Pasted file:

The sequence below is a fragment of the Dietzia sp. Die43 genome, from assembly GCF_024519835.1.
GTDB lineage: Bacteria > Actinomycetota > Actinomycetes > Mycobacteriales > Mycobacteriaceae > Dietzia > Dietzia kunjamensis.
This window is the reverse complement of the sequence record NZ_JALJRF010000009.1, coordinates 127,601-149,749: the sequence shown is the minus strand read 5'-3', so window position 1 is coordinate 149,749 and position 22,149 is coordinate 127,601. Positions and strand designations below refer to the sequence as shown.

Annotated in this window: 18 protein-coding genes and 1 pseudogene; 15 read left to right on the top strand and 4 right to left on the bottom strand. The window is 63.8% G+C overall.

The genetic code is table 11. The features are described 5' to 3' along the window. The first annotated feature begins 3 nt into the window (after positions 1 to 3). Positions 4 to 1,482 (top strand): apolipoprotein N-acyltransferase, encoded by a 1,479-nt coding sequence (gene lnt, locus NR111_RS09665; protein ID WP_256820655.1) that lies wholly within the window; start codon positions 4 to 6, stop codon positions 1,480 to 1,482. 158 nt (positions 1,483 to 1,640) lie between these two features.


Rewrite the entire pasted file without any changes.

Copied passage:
The sequence below is a fragment of the Dietzia sp. Die43 genome, from assembly GCF_024519835.1.
GTDB lineage: Bacteria > Actinomycetota > Actinomycetes > Mycobacteriales > Mycobacteriaceae > Dietzia > Dietzia kunjamensis.
This window is the reverse complement of the sequence record NZ_JALJRF010000009.1, coordinates 127,601-149,749: the sequence shown is the minus strand read 5'-3', so window position 1 is coordinate 149,749 and position 22,149 is coordinate 127,601. Positions and strand designations below refer to the sequence as shown.

Annotated in this window: 18 protein-coding genes and 1 pseudogene; 15 read left to right on the top strand and 4 right to left on the bottom strand. The window is 63.8% G+C overall.

The genetic code is table 11. The features are described 5' to 3' along the window. The first annotated feature begins 3 nt into the window (after positions 1 to 3). Positions 4 to 1,482 (top strand): apolipoprotein N-acyltransferase, encoded by a 1,479-nt coding sequence (gene lnt, locus NR111_RS09665; protein ID WP_256820655.1) that lies wholly within the window; start codon positions 4 to 6, stop codon positions 1,480 to 1,482. 158 nt (positions 1,483 to 1,640) lie between these two features.